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The culture of free

3 minute read

Will it ever be possible to make a living out of fictional content on YouTube? Phil Rhodes on why YouTube isn't a utopia for Indies.

Utopian societies in science fiction have often been depicted as operating without money. It remains to be seen whether that's really practical, even given huge amounts of AI-based automation of the world's least salubrious jobs, but it's already becoming clear that certain corners of the internet are beginning to operate that way in what's been called the culture of free. After all, the vast majority of people who upload things to YouTube will never make a penny, and television production used to be a job.

Of course that doesn't make YouTube, Facebook or even RedShark News an entirely altruistic endeavour; Google may have started off as a free search engine but it's now one of the world's top three biggest companies based on advertising. So, there's certainly a huge risk of mass blue-collar unemployment as tasks like driving are automated and skilled work progressively devalued by an army of artificial intelligence that could only be more intimidating if it really was built into a skeletal metal chassis with glowing red eyes.

To some extent all of this is inevitable and something society will need to change to accommodate, with initiatives such as a universal basic income widely proposed - and, whatever anyone's view of its practicality, a recognisable precursor to the sort of post-scarcity society depicted in something like Star Trek. That's probably not what most people mean when they refer to an increasing unwillingness to pay for anything on the internet, though. We don't yet live in the United Federation of Planets. But even if we did, and even if nobody needed money, there's an altogether more troublesome concern over how well the free ways of doing things actually work.

Perhaps the poster child for the culture of free is open source software, which has produced a range of high quality applications which have become fundamental to the operation of much of the internet. It's also produced a tidal wave of bubbling, liquefied ordure which has often redefined the lower limits of usability, and a community which is (rarely) a bastion of helpful inclusivity, and (depressingly commonly) a toxic wasteground of outright hostility to the out-group.

Single camera drama

But usability isn't the only problem. People creating material for the likes of YouTube are much more concerned with keeping the audience happy than the authors of open source software generally are for the happiness of their users, but there are still things YouTube can't do. It's incredibly good at creating documentary and instructional content, but right now YouTube has not really demonstrated a business model that makes well-produced, single-camera drama content into a full-time living for the creators.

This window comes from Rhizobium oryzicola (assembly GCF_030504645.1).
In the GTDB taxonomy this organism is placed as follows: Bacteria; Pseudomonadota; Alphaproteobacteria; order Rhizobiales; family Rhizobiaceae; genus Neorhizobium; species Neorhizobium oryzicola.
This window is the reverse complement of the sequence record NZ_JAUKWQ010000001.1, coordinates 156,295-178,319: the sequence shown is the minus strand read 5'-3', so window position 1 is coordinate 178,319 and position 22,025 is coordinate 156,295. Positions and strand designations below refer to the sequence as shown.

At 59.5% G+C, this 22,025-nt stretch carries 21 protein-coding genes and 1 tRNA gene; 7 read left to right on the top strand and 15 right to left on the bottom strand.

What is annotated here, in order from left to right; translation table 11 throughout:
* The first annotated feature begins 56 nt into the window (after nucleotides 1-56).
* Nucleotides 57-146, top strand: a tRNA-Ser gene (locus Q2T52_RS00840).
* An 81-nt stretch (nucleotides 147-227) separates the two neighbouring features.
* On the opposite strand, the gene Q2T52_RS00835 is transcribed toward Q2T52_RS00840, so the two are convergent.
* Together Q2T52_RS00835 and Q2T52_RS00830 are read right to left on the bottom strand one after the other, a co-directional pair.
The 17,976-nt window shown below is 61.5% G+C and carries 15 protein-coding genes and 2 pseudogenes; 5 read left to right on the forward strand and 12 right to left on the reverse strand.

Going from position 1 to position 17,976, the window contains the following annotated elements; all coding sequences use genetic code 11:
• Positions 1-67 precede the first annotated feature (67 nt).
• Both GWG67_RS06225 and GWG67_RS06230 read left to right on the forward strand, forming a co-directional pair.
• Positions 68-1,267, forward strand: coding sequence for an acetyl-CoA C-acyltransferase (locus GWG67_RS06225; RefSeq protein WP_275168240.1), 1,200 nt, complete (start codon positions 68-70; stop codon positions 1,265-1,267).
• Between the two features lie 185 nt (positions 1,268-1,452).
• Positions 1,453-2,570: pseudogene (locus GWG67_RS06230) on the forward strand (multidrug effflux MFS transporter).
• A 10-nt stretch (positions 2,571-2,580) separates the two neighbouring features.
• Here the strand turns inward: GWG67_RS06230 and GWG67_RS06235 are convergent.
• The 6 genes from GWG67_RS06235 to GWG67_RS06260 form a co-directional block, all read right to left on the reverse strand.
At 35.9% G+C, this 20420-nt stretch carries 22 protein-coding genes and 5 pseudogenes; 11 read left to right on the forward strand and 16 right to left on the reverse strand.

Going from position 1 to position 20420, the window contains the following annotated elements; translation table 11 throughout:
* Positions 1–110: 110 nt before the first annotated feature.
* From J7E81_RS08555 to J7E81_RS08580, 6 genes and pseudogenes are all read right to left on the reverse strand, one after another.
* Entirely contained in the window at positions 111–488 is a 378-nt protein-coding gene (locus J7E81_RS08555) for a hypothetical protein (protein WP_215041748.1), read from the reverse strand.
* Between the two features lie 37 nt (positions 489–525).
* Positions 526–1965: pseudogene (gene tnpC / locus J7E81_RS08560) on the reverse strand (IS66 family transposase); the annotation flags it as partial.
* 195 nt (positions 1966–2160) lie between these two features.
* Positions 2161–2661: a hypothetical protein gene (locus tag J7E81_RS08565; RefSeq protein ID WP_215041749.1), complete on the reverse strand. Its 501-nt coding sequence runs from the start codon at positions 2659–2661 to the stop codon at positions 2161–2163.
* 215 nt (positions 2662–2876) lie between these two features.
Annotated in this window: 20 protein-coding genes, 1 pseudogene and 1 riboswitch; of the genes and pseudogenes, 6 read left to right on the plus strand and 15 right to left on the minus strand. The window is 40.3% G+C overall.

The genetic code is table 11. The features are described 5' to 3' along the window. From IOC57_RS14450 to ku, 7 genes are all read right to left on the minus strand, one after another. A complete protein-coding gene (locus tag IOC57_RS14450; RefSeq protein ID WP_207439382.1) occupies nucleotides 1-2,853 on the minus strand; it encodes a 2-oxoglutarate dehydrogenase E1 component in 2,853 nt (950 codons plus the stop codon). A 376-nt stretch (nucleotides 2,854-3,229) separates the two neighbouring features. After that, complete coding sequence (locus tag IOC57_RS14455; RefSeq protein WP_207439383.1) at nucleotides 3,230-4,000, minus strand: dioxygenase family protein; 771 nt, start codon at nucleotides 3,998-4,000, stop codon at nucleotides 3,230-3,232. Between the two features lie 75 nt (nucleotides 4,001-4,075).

The example of single-camera drama is easily written-off as a sop to the ways of old media, although the skyrocketing success of exactly that kind of thing on the streaming distributors shows that people still like to see things produced to the standards of the traditional high end. Even if you don't, there's a parallel situation with open source software, which has so far conspicuously failed to produce, among many other things, a feature-complete nonlinear video editing application. The only one on Linux is Lightworks, which is not open source; projects such as Cinelerra have languished for years in that state of perpetual almost-completion that the free software world seems apt to provoke.

In some ways, both those things represent the same problem. While the world of volunteer initiatives and cooperatives has had some success, it perpetually struggles to create large-scale projects involving large numbers of people, as drama production or editing software does. It's not a complicated situation; the larger the number of people, the more impossible it becomes that they will agree on everything. As such the project grows to require management with the authority to impose at least some sort of solution on the unwilling, and people aren't likely to work on projects where they disagree with how that project is being run - unless they're paid.

Initiatives such as Samsung's adoption of non-fungible tokens to allow its televisions to display artwork that's guaranteed unique seem like a stopgap measure in this context. Yes, that might (if widely adopted, which is still a stretch) create something of a market for individual artists, but it doesn't solve the wider problem of coordinating large, complex projects where not everyone involved will always instinctively agree on everything. Regardless the wider validity of the culture of free, it's still far from clear how certain kinds of endeavour can be handled that way.

Or, to put it another way, who'd volunteer for Starfleet, when you might have to work with Wesley Crusher?

Tags: Production Streaming